Title   Cast   Director   Year Shown  Other Info    Country  Notes 


Shown in 1971


Steven Arnold
Steven Arnold
Steven Arnold
Pandora, Steven Solberg, Ronald Farrell, Doro Franco, Cherel Fitzpatrick, The Cockettes


prod co
Paramour Pictures, San Francisco
Paramour Pictures, San Francisco


Steven Arnold in person as part of the New Directors series.

The creation of a personal dream-world in cinematic terms seems to have been the aim of film maker Steven Arnold. Mr. Arnold studied at the Ecole des Beaux-Arts in Paris, and received an M.S. in Filmmaking from the San Francisco Art Institute in 1970. His short films have all been beautiful, visual experiments in color and mysterious settings where mythological creatures are given a celluloid life of their own. Mr. Arnold’s medium-length film, Messages, Messages, attracted a great deal of critical attention when it was shown during the New Directors section of the Cannes Film Festival, and it was linked by the French critics to the fanciful, cinema reveries of Cocteau or Fellini. If Steven Arnold admires the work of these filmmakers, his work does not imitate them, and his first feature, Luminous Procuress is an altogether extraordinary, individualistic phantasmagoria. It was filmed entirely in San Francisco over a two-year period, and describes the adventures of two wandering youths in San Francisco who visit the home of a mysterious woman, the Procuress. She is an elegant emblem of sorcery, her vivid features glowing under bizarre, striking maquillage, and one is not certain who she is or where she intends to lead the protagonists. Although the language she speaks is vaguely Russian, it appears that the Procuress has psychic powers. She discerns a sympathetic response to her on the part of the youths, and by magical means, conducts them through fantastic rooms, on a psychic journey. Through strange passageways, one voyages with the Procuress and her charges, glimpsing hidden nightmares and panoplied chambers of revelry, where celebrants, ornately festooned, dance and make love before unseen gods. The youths are soon drawn into the sensuality of the Procuress’ spellbound kingdom, and one is reminded of the sorceress-neighbor to Guilietta in Fellini’s Juliet of the Spirits. Only here, in Arnold’s film, the spectator is a willing participant in some unspeakably attractive but menacing ecstasy. The sexes become androgynous and one remains entranced by the wonder of such a film as Luminous Procuress.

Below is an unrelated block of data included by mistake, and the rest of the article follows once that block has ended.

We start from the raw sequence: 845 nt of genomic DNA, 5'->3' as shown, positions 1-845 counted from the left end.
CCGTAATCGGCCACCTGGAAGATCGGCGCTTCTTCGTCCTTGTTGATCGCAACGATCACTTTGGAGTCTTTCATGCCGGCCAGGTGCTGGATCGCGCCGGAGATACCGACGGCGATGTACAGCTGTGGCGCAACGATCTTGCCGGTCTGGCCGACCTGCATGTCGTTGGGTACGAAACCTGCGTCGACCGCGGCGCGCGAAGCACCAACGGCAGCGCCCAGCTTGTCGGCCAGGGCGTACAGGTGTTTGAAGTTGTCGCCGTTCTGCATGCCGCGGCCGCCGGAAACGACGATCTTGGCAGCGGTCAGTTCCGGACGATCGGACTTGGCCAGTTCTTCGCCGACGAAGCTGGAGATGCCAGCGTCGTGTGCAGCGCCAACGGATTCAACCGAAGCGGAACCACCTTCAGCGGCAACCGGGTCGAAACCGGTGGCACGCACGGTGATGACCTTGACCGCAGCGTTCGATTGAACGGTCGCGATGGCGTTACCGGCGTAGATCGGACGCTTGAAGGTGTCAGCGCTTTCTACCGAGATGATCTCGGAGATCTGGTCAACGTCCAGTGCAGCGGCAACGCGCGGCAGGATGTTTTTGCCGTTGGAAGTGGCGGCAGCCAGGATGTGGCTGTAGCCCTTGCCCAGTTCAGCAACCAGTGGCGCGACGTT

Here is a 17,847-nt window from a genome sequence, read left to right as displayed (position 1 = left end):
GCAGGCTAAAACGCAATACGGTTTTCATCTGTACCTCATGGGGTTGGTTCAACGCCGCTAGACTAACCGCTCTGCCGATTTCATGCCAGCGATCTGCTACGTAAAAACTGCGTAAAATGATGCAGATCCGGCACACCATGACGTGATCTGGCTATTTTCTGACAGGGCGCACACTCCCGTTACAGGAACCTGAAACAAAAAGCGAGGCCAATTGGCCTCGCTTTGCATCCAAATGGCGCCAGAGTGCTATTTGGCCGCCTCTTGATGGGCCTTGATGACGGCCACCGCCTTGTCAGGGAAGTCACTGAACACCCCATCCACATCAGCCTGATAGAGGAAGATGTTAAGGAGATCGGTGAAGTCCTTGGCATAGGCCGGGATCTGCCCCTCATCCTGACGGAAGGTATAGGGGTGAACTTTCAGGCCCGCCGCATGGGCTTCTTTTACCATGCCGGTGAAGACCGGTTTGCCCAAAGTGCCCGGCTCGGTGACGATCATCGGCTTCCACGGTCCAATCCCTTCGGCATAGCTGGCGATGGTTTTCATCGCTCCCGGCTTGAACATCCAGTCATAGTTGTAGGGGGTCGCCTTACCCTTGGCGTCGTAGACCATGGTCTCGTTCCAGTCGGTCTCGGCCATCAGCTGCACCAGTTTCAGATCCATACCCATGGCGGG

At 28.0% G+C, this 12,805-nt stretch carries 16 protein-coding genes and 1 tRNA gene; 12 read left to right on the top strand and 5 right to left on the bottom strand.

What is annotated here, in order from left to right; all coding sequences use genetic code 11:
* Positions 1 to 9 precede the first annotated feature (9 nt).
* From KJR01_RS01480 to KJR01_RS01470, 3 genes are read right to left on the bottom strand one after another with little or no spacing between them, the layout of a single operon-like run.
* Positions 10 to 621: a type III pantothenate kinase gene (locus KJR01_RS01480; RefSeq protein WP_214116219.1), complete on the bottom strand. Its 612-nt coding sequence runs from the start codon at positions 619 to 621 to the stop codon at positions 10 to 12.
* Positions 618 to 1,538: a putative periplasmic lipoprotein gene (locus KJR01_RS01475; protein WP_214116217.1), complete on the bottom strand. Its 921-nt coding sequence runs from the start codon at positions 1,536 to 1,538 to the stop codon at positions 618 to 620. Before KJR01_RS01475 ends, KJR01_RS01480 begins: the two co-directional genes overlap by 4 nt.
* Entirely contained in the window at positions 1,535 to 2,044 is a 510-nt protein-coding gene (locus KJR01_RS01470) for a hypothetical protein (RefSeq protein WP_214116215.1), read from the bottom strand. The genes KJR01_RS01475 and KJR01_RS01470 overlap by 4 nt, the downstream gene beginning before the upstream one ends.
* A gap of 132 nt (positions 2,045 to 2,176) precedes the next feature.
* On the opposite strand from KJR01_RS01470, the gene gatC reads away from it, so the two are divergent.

—Albert Johnson